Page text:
Did you know that mynahs are better imitators of human sounds than parrots? Read on to know more interesting facts and amazing information about this remarkable bird species.

Facts About Mynah

Mynah is a type of Asian Starling, particularly found in India, Sri Lanka, Africa and other Southeast Asian nations. These garrulous birds have wonderful, gregarious personalities and are much loved for their inimitable mimicry of human sounds. However, they can be a complete mess when in large flocks and are infamous for creating nuisance. Mynahs are easy to tame and make lovable pets. They love to hop around, are friendly with kids, and like to be pampered with regular baths. Of all the different species of mynahs, the hill mynah is the much prized, because of its exceptionally sweet chuckles and loud whistles. Mynas are lively, alert and are not frightened easily. Read on to know some more interesting facts & amazing informationonthis bubbly, chirpy, vivacious bird.
Facts About Mynah
Kingdom: Animalia
Phylum: Chordata
Class: Aves
Order: Passeriformes
Family: Sturnidae
Species: Ampeliceps coronatus (crown)
Length: 21.59 cm
Weight: 170-260 grams
Lifespan: 12-25 years
Diet: Fruits, insects, worms and invertebrates
Habitat: Tropical regions, found in lowland forests
Age of Sexual Maturity: 2-3 years
Gestation Period: 14 to 15 days
Number of Offspring: Usually 3-5 eggs
Interesting & Amazing Information On Myna
  • Mynah is a lively, confident, aggressive, and noisy bird. It is friendly and perky, and the large flocks that gather at roosting time are usually raucous and grouchy.
  • The bird makes for a truly treasured pet, with its exceptional talent as an imitator. It can deftly mimic almost any sound it hear, right from the sound of human voices to the sound of a bicycle. Now, that’s incredible, isn’t it!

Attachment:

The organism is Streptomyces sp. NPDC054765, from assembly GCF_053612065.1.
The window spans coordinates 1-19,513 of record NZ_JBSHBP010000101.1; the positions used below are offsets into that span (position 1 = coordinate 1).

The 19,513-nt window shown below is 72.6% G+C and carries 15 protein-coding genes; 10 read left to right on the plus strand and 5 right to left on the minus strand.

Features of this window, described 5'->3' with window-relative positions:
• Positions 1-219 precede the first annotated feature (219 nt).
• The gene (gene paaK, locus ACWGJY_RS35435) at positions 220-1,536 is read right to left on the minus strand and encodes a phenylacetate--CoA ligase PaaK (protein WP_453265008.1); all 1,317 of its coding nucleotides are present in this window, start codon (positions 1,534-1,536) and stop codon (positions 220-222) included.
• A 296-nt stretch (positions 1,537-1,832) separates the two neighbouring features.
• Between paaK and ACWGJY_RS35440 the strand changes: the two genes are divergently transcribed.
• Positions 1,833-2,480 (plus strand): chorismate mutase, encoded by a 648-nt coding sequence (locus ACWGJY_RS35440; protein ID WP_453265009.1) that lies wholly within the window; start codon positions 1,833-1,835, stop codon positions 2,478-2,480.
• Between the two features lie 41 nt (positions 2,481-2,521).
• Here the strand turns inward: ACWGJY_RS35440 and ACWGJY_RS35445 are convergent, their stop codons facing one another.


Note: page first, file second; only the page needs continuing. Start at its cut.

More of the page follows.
• Did you know that the word ‘mynah’ has been derived from the Sanskrit word ‘madana’, which draws its inspiration from the English word ‘bubbles’, indicating happiness? Thus, the word ‘mynah’ means ‘brimming with happiness or joy’.
  • Mynahs love to build their nests in tree holes or abandoned nests of woodpeckers. However, they can be often spotted at cliff sides, walls or even in holes in rooftops.
  • These birds have as many as eleven sub-species. What’s more, they love to live in pairs or in flocks of twenty to thirty birds.
  • The Global Invasive Species Database has listed mynah as the top 100 worst invaders in the world.
  • Mynah holds different significance for different nations. While it is the national symbol of Bali; in India, it is seen more as a symbol of everlasting love.
  • There are different types of mynahs - Bali mynah, Hill mynah, Golden-crested mynah and Common mynah. Though these birds vary in their size, shape and color, their basic temperament is usually the same.
  • Common myna was first described in 1766 by Carolus Linnaeus, Swedish botanist, physician and zoologist.
  • Mynahs are prone to liver problems, because they love to feed on trash, something that makes them less desired at times.
  • These birds have glossy black skin, with yellow lappets or wattles. They have yellow beak and feet with a white patch on each wing.
  • Mynas often scavenge the grass for insects, especially grasshoppers. This is how they have gained their genetic name Acridotheres or "grasshopper hunter".
  • These birds keep up to two roosts at the same time; a temporary summer roost - close to a breeding site, and a permanent all-year roost - where the female broods and incubates overnight.
  • A group of mynas is collectively known as a "local" or a "statutory".

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